A Spring Betrayal
Date Published21 April 2016
Price£ 18.99

A Spring Betrayal

by Tom Callaghan

Exiled to remote Karakol, Inspector Akyl Borubaev of the Bishkek Murder Squad becomes involved when the bodies of seven small children are found together, all bearing wristbands from a Kyrgyzstan orphanage.


This book is a follow-up to Tom Callaghan’s A Killing Winter, in which Inspector Akyl Borubaev investigated a series of brutal murders with the help of a beautiful Uzbek woman Saltanat Umarova, leading eventually to the downfall of Borubaev’s superior officer. His consequential unpopularity with sections of the Bishkek police led to his posting to Karakol, on the foothills of the Tien Shan Mountains, on the border with China.

Borubaev is soon back in Bishkek, however, on the trail of a powerful person or organisation who have found a way to abduct children from state orphanages for the most horrific purposes imaginable. Mikhail Tynaliev, Minister for State Security, is in the background as a potential powerful resource, but unwilling to show his hand unless a guilty party can be clearly demonstrated.

Borubaev is thus again working largely unaided, especially after his friend Gurminj, an orphanage director, is killed. Luckily Saltanat again appears, offering to join forces. Borubaev remains obsessed with his dead wife Chinara, and this is sufficient to derail the possibility of romance between the two, but Saltanat is a planner and helps to keep Borubaev from killing himself prematurely. The action is narrated by Borubaev in the first person throughout.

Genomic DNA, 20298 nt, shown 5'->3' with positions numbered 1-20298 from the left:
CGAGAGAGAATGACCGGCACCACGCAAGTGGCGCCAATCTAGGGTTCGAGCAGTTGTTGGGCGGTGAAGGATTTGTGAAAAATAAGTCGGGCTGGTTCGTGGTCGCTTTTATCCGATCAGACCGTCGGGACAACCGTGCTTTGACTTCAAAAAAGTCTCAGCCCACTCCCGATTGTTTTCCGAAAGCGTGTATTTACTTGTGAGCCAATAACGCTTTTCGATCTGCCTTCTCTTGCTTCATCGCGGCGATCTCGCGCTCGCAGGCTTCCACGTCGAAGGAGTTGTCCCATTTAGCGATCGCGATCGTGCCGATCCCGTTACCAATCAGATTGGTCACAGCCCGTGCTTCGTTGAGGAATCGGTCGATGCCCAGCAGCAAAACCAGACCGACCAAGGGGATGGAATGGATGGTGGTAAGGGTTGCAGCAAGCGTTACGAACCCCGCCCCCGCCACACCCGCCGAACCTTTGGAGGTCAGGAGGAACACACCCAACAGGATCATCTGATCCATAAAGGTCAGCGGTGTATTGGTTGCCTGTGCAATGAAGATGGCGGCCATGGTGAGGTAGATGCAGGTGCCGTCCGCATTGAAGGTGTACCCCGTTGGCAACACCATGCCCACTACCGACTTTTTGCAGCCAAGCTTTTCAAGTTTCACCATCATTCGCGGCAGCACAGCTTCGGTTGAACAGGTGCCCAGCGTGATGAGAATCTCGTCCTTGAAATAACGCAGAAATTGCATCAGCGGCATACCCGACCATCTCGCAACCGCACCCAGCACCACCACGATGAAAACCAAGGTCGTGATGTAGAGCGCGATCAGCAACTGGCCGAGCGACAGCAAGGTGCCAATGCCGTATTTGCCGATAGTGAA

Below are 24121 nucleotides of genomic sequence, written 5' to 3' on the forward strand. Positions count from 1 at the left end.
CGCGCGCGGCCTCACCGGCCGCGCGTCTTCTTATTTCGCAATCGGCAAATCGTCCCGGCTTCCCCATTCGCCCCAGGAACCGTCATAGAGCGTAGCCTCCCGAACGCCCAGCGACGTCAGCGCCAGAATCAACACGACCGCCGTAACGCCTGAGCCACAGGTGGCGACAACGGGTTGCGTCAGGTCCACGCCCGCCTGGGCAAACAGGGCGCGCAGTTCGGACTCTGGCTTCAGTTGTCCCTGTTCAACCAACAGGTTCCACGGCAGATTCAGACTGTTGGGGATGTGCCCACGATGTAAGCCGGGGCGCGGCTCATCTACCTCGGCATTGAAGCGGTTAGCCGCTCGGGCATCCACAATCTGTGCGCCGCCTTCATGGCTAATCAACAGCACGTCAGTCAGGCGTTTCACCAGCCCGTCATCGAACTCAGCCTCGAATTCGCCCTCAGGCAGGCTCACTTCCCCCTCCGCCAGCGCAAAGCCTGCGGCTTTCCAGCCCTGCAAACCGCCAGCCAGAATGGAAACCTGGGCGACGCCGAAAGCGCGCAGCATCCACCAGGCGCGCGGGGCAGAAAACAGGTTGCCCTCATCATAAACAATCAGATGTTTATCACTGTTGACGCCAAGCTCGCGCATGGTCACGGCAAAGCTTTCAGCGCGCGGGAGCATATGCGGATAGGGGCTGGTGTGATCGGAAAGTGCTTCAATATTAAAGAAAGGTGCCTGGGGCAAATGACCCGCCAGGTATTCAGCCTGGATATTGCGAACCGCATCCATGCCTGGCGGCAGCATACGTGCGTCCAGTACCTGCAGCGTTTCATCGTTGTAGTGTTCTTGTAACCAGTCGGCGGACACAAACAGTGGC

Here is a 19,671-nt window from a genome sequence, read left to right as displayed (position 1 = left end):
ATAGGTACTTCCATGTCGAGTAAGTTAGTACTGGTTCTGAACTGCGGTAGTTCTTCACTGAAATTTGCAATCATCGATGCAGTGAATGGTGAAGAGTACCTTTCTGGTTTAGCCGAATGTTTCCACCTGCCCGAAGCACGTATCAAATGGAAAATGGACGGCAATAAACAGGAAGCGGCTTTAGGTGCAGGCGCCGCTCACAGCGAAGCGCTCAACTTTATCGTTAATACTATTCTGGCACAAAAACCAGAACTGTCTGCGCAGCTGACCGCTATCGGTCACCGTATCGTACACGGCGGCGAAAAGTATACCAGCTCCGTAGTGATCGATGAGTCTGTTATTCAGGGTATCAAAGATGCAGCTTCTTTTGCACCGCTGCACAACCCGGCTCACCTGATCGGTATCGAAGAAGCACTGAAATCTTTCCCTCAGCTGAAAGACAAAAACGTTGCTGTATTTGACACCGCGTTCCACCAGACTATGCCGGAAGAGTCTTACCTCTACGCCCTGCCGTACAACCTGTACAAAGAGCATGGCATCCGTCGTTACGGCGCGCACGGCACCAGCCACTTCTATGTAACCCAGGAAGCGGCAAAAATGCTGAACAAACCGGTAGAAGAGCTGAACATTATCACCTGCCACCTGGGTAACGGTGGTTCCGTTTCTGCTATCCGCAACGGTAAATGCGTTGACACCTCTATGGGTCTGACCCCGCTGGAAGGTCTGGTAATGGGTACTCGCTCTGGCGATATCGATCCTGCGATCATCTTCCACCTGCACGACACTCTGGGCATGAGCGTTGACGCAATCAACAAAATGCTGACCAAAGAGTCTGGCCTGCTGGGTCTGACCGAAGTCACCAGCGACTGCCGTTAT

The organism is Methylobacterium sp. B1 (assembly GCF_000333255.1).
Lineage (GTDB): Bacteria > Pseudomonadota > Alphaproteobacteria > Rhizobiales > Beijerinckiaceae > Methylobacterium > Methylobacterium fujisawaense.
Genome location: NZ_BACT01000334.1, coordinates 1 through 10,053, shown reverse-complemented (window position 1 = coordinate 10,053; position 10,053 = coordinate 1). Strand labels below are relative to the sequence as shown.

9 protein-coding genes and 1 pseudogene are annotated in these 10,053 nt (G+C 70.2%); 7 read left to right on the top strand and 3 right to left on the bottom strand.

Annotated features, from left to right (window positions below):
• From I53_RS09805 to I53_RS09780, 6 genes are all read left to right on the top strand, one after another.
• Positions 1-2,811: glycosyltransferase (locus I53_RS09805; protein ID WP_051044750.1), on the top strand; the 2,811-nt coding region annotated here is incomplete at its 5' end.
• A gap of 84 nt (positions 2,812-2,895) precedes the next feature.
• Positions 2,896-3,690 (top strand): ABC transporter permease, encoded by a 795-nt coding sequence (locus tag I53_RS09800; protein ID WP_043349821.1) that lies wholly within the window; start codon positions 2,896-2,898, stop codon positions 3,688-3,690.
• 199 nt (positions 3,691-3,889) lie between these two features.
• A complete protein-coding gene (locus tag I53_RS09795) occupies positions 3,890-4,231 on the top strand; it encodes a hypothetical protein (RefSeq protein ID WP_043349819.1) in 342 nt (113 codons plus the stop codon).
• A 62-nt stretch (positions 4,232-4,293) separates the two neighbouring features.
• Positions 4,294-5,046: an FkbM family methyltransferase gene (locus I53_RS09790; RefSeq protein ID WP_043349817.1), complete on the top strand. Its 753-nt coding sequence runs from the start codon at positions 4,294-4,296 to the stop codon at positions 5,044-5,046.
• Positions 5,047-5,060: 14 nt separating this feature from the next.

As with Borubaev’s last outing, the book provides a pretty bleak outlook on life, especially life in Kyrgyzstan. Apart from a few mentions of the beauty of the mountains, life is unfailingly ugly. The infrastructure is rudimentary and falling apart, human relationships are all basic and based on self-interest and fear, and the crimes under investigation are the worst that can be conceived. Borubaev himself is not a protagonist that one can easily like, being far too prone to rush in without a great deal of cerebral activity.

Regrettably I think A Spring Betrayal is unlikely to find many fans except perhaps amongst those who favour the films of Steven Seagal, where atrocities by the evil-doer justify the hero clearing the ranks of his opponent’s henchmen without compunction. There is no humour to lighten the mood or clever footwork by way of plot development, just a sullen slog-fest. It’s all so nasty and brutal that the overwhelming sensation is one of distaste.

Reviewed 26 November 2016 by Chris Roberts